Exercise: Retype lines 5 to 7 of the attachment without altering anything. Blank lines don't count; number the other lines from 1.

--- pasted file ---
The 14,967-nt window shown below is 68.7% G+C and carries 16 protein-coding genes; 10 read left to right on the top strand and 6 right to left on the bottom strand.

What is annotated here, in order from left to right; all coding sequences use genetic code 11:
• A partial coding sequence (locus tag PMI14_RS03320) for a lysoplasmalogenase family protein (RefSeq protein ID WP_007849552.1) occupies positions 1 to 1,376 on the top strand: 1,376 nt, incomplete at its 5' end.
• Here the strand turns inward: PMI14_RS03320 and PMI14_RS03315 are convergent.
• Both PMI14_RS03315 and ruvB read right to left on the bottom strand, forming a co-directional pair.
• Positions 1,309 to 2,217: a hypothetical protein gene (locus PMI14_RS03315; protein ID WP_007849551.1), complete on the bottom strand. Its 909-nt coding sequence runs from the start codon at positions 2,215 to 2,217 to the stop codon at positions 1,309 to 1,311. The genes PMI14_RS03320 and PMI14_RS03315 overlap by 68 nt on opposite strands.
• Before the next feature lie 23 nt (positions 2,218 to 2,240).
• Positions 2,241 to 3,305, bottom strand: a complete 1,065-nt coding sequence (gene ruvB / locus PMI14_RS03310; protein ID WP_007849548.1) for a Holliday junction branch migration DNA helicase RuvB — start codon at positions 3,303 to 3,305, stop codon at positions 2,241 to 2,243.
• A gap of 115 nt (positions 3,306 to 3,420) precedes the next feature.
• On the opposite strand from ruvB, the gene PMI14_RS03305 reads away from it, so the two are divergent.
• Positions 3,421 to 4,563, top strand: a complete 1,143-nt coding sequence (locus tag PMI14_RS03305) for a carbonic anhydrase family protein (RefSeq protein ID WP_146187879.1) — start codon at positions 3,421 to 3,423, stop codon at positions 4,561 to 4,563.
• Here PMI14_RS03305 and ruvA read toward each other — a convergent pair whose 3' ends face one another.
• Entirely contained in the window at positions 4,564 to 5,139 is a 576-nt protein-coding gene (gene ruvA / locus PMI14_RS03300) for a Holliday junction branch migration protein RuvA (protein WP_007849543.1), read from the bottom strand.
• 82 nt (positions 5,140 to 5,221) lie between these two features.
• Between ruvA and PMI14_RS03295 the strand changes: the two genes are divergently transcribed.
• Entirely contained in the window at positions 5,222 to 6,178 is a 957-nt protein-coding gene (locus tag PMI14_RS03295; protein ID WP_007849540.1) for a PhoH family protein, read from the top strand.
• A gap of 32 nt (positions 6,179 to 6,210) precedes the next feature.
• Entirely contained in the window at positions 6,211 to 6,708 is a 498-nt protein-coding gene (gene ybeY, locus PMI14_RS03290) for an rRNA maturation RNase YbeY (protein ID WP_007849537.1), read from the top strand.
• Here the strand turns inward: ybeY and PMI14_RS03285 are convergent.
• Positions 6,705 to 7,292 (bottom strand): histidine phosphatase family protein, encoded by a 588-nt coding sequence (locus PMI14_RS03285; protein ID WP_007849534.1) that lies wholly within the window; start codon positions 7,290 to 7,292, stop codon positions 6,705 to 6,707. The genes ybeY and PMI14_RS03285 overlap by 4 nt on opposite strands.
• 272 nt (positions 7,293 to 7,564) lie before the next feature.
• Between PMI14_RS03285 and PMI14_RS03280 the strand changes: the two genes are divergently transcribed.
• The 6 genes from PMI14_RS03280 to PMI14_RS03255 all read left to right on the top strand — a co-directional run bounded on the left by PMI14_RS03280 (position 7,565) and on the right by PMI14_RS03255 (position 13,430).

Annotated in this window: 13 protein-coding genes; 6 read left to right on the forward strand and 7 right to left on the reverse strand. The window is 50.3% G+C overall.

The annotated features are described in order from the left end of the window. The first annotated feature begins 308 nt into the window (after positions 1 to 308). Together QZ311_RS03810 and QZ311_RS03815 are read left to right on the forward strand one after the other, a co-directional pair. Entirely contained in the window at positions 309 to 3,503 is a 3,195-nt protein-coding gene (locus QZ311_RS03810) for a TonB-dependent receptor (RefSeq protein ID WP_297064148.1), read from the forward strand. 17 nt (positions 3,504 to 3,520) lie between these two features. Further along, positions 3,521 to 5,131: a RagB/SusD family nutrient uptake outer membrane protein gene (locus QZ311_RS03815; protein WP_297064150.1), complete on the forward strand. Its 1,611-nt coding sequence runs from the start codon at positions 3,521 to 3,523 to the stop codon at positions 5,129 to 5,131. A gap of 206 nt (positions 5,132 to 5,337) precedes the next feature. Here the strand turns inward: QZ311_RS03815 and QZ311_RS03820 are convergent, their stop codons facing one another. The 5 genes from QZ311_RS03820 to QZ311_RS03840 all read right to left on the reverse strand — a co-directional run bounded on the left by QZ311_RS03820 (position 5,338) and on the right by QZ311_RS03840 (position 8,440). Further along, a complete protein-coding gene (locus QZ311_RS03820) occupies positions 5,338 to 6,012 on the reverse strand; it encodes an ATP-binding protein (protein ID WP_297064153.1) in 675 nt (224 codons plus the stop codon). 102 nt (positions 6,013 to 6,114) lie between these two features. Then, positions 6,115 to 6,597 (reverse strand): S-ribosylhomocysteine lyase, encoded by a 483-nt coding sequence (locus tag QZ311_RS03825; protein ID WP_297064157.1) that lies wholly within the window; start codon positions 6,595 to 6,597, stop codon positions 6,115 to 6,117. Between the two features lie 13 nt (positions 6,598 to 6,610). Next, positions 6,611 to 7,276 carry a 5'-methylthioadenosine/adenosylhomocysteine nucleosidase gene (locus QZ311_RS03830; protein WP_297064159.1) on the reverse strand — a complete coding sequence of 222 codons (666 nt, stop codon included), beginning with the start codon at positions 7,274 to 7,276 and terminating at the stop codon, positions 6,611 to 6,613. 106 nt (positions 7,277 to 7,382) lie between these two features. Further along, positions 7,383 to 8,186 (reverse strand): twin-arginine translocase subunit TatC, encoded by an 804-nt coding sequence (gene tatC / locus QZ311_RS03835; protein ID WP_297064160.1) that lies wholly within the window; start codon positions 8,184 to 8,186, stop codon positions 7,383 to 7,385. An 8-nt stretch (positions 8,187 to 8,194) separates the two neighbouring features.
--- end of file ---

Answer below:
• Both PMI14_RS03315 and ruvB read right to left on the bottom strand, forming a co-directional pair.
• Positions 1,309 to 2,217: a hypothetical protein gene (locus PMI14_RS03315; protein ID WP_007849551.1), complete on the bottom strand. Its 909-nt coding sequence runs from the start codon at positions 2,215 to 2,217 to the stop codon at positions 1,309 to 1,311. The genes PMI14_RS03320 and PMI14_RS03315 overlap by 68 nt on opposite strands.
• Before the next feature lie 23 nt (positions 2,218 to 2,240).